With all due respect to practitioners who are practicing by the book, I would like to express my extreme frustration with said “book”.
- Dietary cholesterol does not have a long-term impact on serum cholesterol levels.
- Neither dietary cholesterol nor saturated fat cause heart disease.
- Certain types of dense cholesterol molecules can cause disease, but they are best treated by decreasing intake of refined carbs (flour & sugar), slow-release niacin and/or lifestyle/mental-emotional changes.
- Bonus fact: Humans have been eating cholesterol for millennia without ill effect, but the same can hardly be said of refined flours, sugars and vegetable oils.
What conclusion do those facts point to with neon-light intensity? The necessity for statins does not match the enormity of their use. The only population for which there’s even a smidge of evidence that statins are helpful is middle-aged men who either had a heart attack or have documented heart disease.
Why is statin use a problem?
The drug has been associated with some serious side effects. Statins block the production of HMG-CoA reductase, an enzyme that kicks off downstream production of cholesterol, as well as a bunch of other important biochemicals. This stream is called the “Mevalonate Pathway,” pictured to the right.
Documented side-effects include
–> 1) Diabetes. Now, how’s that for a side effect? The FDA has required that a warning about this association be added to the drug label. This is a big deal since, in my opinion, the FDA is really far behind on a lot of equally-important details.
- It’s not officially known why statins cause diabetes, but some believe it’s because statins decrease the body’s production of “prenylated proteins.” (Middle circle on the bottom of the Mevalonate Pathway.)
- A detailed description of that potential connection is here.
- More about diabetes and blood sugar here.
–> 2) Depletion of CoQ10 (middle circle on the bottom of the Mevalonate Pathway).
- Coenzyme Q10 is required by every single cell in the body to allow mitochondria to produce ATP, which is used for energy.* What cells sweat harder than heart cells? …Well, some liver cells actually do, but the heart works very hard and needs that ATP!
- Less ATP = less ability to do work = less oxygenation of body tissues = necrotic tissue & inflammation = bad news.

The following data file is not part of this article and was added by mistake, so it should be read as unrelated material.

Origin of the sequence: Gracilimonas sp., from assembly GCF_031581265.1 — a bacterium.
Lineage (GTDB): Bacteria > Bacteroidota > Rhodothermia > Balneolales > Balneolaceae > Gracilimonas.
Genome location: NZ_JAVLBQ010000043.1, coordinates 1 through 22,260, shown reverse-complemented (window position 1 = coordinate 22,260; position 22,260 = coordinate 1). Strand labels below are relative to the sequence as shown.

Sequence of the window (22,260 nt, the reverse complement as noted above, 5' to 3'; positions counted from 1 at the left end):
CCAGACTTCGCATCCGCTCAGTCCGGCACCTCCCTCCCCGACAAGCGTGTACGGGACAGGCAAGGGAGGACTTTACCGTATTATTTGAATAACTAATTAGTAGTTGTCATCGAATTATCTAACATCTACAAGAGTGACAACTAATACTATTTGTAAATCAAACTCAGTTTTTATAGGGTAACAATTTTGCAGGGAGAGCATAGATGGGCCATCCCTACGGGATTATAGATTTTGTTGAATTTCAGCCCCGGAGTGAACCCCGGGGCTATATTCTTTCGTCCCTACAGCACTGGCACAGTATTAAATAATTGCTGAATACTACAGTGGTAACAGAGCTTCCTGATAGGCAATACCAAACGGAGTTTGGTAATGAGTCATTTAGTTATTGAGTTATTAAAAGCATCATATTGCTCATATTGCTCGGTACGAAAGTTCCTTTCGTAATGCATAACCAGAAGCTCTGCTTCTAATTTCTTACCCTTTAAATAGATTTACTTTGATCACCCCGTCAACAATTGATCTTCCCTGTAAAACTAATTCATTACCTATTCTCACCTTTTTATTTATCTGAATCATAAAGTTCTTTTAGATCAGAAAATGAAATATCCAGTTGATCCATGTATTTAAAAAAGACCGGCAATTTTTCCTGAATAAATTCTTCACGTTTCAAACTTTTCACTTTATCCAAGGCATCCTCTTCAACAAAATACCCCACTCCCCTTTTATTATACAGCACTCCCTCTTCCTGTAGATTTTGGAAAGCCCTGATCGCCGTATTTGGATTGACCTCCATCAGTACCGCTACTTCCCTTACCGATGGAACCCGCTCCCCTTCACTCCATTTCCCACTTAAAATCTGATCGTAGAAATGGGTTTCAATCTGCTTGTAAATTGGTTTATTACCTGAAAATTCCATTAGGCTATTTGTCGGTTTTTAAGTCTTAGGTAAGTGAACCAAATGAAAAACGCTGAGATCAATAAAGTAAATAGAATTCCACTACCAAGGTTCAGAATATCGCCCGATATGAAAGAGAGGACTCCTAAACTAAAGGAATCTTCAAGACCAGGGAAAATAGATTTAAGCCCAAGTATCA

*Red blood cells do not have mitochondria and, therefore do not make ATP, but they may use CoQ10 for something else!
–> 3) Impaired memory,aka “transient global amnesia.
- An agile memory requires a healthy brain, and guess what the brain is partly comprised of. Guess… cholesterol!
- Add this to the fact that many people limit eggs and other animal products because of the cholesterol those foods contain… guess what these foods also provide. Vitamin B12, which is necessary for the formation of myelin sheaths, which insulate nerve cells and allow them to fire.
–>4) Muscle degeneration, aka rhabdomyolysis. Some doctors say they can tell who’s been on statin drugs for a while just by watching them walk. Often the calf muscles are the victims of statin-induced muscle damage. This condition results when the muscles literally fall apart. Breakdown products of muscle are really hard on the kidneys and can cause kidney failure. Rhabdomyolysis can be caused by many different things, including physical trauma (including from extreme exercise) and infection. A tell-tale sign is brown urine, but it does not occur for all affected people.
Statins do confer a benefit for some people… but not from their interference with the body’s production of cholesterol! What statins seem to offer is an anti-inflammatory effect (by inhibiting NF-kB). However, statins aren’t the only thing that can lower inflammation! There are plenty of natural solutions to inflammation that lack serious side effects:
- Hydration with clean water with a pinch of sea salt (for those few who are not salt-sensitive)
- Plants like nettles, turmeric, black cumin seed oil and boswelia serrate. (But don’t take these every single day for the longterm. Three days on and three or four days off is a good policy, otherwise they will begin to have a negative effect.)
- Proper balance between omega 3 and omega 6 fatty acids (decrease vegetable oil and supplement with anchovies, sardines or fish oil supplements)
- Low-refined-carb diet (decreased flour and sugar, consistent intake of high-quality, clean protein)
- Avoiding nutrient deficiencies with a lab test.
- Mindfulness practices, such as meditation and being hyper-aware of gratitude.
So, then with what claws are statin drugs still clinging to our doctors’ consciousnesses, posturing in their treatment protocols and scratching themselves onto prescription pads? Fear. Fear, and the difficulty/inconvenience of diet, lifestyle and metal-emotional change.
- Doctors should know better, but should their patients be expected to doubt their validity and double-check their advice? Even if someone does branch out and do their own research, the majority of any Google searching will produce conventional advice that runs counter to the more enlightened, cutting-edge, scientifically-based information upon which this blog post is based.